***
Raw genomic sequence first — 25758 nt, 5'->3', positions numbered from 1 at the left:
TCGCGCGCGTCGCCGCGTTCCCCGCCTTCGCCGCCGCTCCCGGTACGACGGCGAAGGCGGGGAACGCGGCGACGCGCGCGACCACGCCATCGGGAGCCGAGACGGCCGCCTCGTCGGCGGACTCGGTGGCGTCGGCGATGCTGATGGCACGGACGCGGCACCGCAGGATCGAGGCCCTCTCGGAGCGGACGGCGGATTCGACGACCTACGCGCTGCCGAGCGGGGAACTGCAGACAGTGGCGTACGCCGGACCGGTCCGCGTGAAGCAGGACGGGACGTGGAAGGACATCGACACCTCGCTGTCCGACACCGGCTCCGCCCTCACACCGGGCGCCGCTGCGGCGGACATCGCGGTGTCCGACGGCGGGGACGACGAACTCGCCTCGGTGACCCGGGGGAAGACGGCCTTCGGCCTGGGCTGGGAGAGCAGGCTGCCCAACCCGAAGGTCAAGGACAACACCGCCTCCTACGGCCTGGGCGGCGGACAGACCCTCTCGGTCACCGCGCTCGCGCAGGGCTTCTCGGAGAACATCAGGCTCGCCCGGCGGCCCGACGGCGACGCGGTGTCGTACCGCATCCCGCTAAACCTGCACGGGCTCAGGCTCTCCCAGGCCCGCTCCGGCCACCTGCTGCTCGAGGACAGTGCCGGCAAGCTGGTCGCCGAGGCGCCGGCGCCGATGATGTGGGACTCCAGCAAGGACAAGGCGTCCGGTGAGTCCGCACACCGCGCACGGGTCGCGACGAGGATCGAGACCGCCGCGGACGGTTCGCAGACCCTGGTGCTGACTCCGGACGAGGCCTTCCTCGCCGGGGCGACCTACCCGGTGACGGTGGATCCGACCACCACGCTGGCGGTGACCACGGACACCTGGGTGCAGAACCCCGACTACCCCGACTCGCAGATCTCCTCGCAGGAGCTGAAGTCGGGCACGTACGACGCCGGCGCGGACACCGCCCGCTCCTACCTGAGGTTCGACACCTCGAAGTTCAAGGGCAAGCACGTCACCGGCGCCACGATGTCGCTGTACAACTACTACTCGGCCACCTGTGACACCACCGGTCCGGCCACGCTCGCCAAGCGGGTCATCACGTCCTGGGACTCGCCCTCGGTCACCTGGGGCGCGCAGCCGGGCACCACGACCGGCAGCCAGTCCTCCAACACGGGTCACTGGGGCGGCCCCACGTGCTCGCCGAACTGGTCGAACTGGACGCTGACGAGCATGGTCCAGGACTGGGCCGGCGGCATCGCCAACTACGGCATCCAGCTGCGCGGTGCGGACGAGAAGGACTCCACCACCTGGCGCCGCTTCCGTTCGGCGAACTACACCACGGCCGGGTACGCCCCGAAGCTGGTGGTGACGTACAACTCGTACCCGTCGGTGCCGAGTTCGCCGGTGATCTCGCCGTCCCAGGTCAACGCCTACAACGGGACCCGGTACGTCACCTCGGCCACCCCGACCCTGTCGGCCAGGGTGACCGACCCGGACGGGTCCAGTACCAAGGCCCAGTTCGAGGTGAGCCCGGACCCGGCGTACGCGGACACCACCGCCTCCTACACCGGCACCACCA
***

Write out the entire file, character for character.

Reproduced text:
Raw genomic sequence first — 25758 nt, 5'->3', positions numbered from 1 at the left:
TCGCGCGCGTCGCCGCGTTCCCCGCCTTCGCCGCCGCTCCCGGTACGACGGCGAAGGCGGGGAACGCGGCGACGCGCGCGACCACGCCATCGGGAGCCGAGACGGCCGCCTCGTCGGCGGACTCGGTGGCGTCGGCGATGCTGATGGCACGGACGCGGCACCGCAGGATCGAGGCCCTCTCGGAGCGGACGGCGGATTCGACGACCTACGCGCTGCCGAGCGGGGAACTGCAGACAGTGGCGTACGCCGGACCGGTCCGCGTGAAGCAGGACGGGACGTGGAAGGACATCGACACCTCGCTGTCCGACACCGGCTCCGCCCTCACACCGGGCGCCGCTGCGGCGGACATCGCGGTGTCCGACGGCGGGGACGACGAACTCGCCTCGGTGACCCGGGGGAAGACGGCCTTCGGCCTGGGCTGGGAGAGCAGGCTGCCCAACCCGAAGGTCAAGGACAACACCGCCTCCTACGGCCTGGGCGGCGGACAGACCCTCTCGGTCACCGCGCTCGCGCAGGGCTTCTCGGAGAACATCAGGCTCGCCCGGCGGCCCGACGGCGACGCGGTGTCGTACCGCATCCCGCTAAACCTGCACGGGCTCAGGCTCTCCCAGGCCCGCTCCGGCCACCTGCTGCTCGAGGACAGTGCCGGCAAGCTGGTCGCCGAGGCGCCGGCGCCGATGATGTGGGACTCCAGCAAGGACAAGGCGTCCGGTGAGTCCGCACACCGCGCACGGGTCGCGACGAGGATCGAGACCGCCGCGGACGGTTCGCAGACCCTGGTGCTGACTCCGGACGAGGCCTTCCTCGCCGGGGCGACCTACCCGGTGACGGTGGATCCGACCACCACGCTGGCGGTGACCACGGACACCTGGGTGCAGAACCCCGACTACCCCGACTCGCAGATCTCCTCGCAGGAGCTGAAGTCGGGCACGTACGACGCCGGCGCGGACACCGCCCGCTCCTACCTGAGGTTCGACACCTCGAAGTTCAAGGGCAAGCACGTCACCGGCGCCACGATGTCGCTGTACAACTACTACTCGGCCACCTGTGACACCACCGGTCCGGCCACGCTCGCCAAGCGGGTCATCACGTCCTGGGACTCGCCCTCGGTCACCTGGGGCGCGCAGCCGGGCACCACGACCGGCAGCCAGTCCTCCAACACGGGTCACTGGGGCGGCCCCACGTGCTCGCCGAACTGGTCGAACTGGACGCTGACGAGCATGGTCCAGGACTGGGCCGGCGGCATCGCCAACTACGGCATCCAGCTGCGCGGTGCGGACGAGAAGGACTCCACCACCTGGCGCCGCTTCCGTTCGGCGAACTACACCACGGCCGGGTACGCCCCGAAGCTGGTGGTGACGTACAACTCGTACCCGTCGGTGCCGAGTTCGCCGGTGATCTCGCCGTCCCAGGTCAACGCCTACAACGGGACCCGGTACGTCACCTCGGCCACCCCGACCCTGTCGGCCAGGGTGACCGACCCGGACGGGTCCAGTACCAAGGCCCAGTTCGAGGTGAGCCCGGACCCGGCGTACGCGGACACCACCGCCTCCTACACCGGCACCACCA